Tuesday, September 24, 2002
The FAQ lines are open and messages are starting to pour in...

You write: "PNEUMONOULTRAMICROSCOPICSILICOVOLCANOCONIOSIS (45 letters; a lung disease caused by breathing in certain particles) is the longest word in any English-language dictionary."

Not really. In Mrs. Byrne's Dictionary of Unusual, Obscure, and Preposterous Words: Gathered from Numerous and Diverse Authoritative Sources (by Josefa Heifetz Byrne, daughter of vamed violinist Jascha Heifetz) there's a 1,913-letter word, which claims to be "the chemical name for tryptophan synthetase A protein"

It starts with "methionylglutaminylarginyltyrosyl . . ." and keeps going for quite some time. But Mrs. Byrne's Dictionary isn't really a hugely authoritative source, I guess.

Nothing wrong with it at all except it was too long. I was looking for a word long enough to reset the margins on this journal, to stop the jagged effect when I pasted anything in from elsewhere. If I stuck the Mrs Byrne word in, the margins would go off the screen. Way off.

Let's see. Lots of e-mails from people who came up as me on the "which comic creator are you" test, of which the funniest was:

Dear Neil,
I just happened upon the note in your blog, concerning your discovery that you are comic book creator Gary Groth. I thought you might want to know that I took the same exam, and I discovered that I am Neil Gaiman.
I wouldn't mention this event to you, but it occured to me that you might have some of my mail. If you could forward it to me when you get the opportunity, I would greatly appreciated it.
Also, I'm still trying to determine why I had you sign a copy of the first issue of the "Doll's House" for me in Boulder a number of years back. I can be such a twit sometimes. If you would like, I could sign it and send it back to you.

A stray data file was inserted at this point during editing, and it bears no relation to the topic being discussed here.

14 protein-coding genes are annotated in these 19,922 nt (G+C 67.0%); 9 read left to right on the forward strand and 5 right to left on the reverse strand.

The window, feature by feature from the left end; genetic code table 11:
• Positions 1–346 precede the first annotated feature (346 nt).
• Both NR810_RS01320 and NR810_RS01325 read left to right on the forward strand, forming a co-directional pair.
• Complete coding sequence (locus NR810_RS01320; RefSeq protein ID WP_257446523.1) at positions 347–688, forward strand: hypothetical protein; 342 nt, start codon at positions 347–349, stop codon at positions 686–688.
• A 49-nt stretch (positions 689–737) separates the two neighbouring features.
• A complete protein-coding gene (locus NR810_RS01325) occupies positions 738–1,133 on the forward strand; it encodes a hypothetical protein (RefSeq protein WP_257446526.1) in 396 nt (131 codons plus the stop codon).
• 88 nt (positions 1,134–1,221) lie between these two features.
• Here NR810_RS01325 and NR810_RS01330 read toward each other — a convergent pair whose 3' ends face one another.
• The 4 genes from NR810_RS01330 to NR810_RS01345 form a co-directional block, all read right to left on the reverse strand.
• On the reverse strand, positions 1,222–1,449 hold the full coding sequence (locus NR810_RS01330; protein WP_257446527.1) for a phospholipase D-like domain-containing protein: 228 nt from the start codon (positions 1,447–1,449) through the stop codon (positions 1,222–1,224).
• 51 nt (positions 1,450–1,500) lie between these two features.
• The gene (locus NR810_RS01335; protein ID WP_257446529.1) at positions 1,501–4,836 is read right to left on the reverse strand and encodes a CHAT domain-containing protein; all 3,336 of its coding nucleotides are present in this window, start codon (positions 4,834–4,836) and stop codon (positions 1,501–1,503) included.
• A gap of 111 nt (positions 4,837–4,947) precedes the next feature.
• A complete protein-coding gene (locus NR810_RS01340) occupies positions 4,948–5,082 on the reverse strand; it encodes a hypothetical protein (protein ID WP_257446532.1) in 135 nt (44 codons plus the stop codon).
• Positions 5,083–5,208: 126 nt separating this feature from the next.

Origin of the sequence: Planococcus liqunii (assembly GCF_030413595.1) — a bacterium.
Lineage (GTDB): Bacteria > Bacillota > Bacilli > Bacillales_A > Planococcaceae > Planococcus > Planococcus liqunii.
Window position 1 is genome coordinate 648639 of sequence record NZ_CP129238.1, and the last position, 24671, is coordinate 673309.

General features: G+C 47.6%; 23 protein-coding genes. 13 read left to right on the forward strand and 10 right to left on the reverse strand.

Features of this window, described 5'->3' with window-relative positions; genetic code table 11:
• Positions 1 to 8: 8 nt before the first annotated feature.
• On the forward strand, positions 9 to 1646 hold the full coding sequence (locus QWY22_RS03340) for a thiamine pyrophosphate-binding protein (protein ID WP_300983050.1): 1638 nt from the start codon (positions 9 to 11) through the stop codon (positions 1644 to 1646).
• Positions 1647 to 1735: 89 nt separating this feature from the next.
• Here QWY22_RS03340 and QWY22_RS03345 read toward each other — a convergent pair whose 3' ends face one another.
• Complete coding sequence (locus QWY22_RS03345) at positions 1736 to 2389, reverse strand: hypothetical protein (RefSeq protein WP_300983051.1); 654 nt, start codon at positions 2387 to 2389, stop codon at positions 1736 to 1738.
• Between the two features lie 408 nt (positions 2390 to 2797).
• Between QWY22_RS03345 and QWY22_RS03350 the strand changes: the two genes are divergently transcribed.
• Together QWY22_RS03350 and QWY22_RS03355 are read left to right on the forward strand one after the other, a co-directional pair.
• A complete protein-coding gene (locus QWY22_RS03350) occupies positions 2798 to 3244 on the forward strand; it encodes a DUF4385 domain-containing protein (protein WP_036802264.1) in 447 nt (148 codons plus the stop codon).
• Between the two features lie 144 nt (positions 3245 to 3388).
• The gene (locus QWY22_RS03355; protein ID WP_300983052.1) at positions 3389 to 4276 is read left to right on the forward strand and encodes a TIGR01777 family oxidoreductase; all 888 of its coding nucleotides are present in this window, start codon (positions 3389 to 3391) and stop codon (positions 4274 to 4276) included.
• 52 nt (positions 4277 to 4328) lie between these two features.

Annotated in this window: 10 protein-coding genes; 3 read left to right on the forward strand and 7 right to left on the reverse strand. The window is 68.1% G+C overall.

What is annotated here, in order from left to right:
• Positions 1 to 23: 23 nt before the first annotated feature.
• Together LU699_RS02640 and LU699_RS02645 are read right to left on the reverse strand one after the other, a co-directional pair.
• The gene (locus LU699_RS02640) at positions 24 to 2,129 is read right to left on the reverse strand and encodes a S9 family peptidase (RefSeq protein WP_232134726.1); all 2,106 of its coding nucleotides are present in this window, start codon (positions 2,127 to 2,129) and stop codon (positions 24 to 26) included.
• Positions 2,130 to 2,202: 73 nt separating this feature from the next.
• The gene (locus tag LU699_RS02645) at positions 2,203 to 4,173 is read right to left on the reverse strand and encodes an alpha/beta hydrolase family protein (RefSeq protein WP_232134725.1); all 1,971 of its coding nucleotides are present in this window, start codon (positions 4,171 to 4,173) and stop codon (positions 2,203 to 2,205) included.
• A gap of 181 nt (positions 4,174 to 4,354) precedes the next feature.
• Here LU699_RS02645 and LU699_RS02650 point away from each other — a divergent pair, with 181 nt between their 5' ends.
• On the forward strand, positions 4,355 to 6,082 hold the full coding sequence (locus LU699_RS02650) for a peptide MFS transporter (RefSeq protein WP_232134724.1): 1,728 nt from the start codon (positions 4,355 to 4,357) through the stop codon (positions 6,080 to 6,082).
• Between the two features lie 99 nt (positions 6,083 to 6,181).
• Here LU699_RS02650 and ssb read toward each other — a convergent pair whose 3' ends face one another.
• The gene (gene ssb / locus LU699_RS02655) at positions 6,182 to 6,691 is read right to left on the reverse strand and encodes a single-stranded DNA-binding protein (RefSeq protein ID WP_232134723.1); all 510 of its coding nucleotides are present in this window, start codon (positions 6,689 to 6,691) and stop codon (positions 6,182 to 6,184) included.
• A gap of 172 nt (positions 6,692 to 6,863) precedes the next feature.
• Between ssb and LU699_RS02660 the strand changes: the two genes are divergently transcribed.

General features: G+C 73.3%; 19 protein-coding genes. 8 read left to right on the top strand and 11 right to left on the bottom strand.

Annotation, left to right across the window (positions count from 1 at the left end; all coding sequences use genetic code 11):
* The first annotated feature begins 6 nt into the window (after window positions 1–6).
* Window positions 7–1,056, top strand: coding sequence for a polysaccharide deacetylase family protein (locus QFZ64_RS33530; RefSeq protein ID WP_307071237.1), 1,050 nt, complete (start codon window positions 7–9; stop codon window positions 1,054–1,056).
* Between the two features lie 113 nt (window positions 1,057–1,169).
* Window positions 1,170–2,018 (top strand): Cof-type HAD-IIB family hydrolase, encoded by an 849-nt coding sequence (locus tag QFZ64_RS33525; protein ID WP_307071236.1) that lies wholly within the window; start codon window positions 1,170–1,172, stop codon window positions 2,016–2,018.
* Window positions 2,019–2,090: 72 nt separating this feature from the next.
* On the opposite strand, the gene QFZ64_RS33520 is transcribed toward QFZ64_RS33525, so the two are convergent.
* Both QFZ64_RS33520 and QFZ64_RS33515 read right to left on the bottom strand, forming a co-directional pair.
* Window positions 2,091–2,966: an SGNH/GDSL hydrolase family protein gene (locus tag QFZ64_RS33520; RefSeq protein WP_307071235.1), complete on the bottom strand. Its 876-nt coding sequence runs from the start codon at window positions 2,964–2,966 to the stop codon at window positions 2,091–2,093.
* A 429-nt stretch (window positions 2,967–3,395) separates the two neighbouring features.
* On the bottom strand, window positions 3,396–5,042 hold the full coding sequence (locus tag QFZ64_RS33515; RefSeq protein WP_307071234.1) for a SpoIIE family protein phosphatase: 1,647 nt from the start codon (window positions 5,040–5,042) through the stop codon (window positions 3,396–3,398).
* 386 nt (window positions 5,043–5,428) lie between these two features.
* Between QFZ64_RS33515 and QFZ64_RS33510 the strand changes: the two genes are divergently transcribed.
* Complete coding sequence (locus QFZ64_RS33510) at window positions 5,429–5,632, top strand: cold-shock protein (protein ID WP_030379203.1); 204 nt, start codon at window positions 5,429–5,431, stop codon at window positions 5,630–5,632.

G. Christopher Williams

And, on a previous subject...

Someone recently asked what your adjective would be. I'd like to suggest "Gaimy".

i.e. The authors use of mythological imagery was quite Gaimy.

Well, that would sound exactly the same as "gamy" (or "gamey") -- an already existing word which means:

gam�y also gam�ey (gm)
adj. gam�i�er, gam�i�est

1. Having the flavor or odor of game, especially game that is slightly spoiled.
2. Ill-smelling; rank.
3. Showing an unyielding spirit; plucky: "a gamy little mare that loved to run."
4. Corrupt; tainted: �those considerable forces in America that appear to be tired of the old politics (particularly the gamy municipal variety)� (Tom Wicker).
5. Sordid; seamy.
6. Sexually suggestive; racy.

...and I suspect you'd wind up confusing people about it.

And on the subject of words:

Not so much a question as a comment.

As a self-identified "geek," I take the related words and jargon very seriously. Thus, I do my best to combat misuse of our jargon wherever possible.

For the record, a "hacker" is not someone who spends their time breaking into and demolishing remote systems for the fun of it; though the media has misappropriated our word in this fashion, such a person is, and always has been, properly referred to as a cracker (

Instead, a hacker, in terms of a computer user, is someone who is interested in programming, often to an obsessive degree, and who is usually highly competent. It can be used to refer to hackers of other kinds, as well, simply as an indicator of obsession and skill, but programming is the primary usage. See

Thanks, and I hope you appreciate the position of anal-retentive geeks (even those who reject the term "geek") everywhere ^_^.

Actually, the word hacker was used by the 'authors on the web' people and not me. But you have my sympathies -- anyone who continues to fight a doomed battle they've long-ago lost has my sympathies.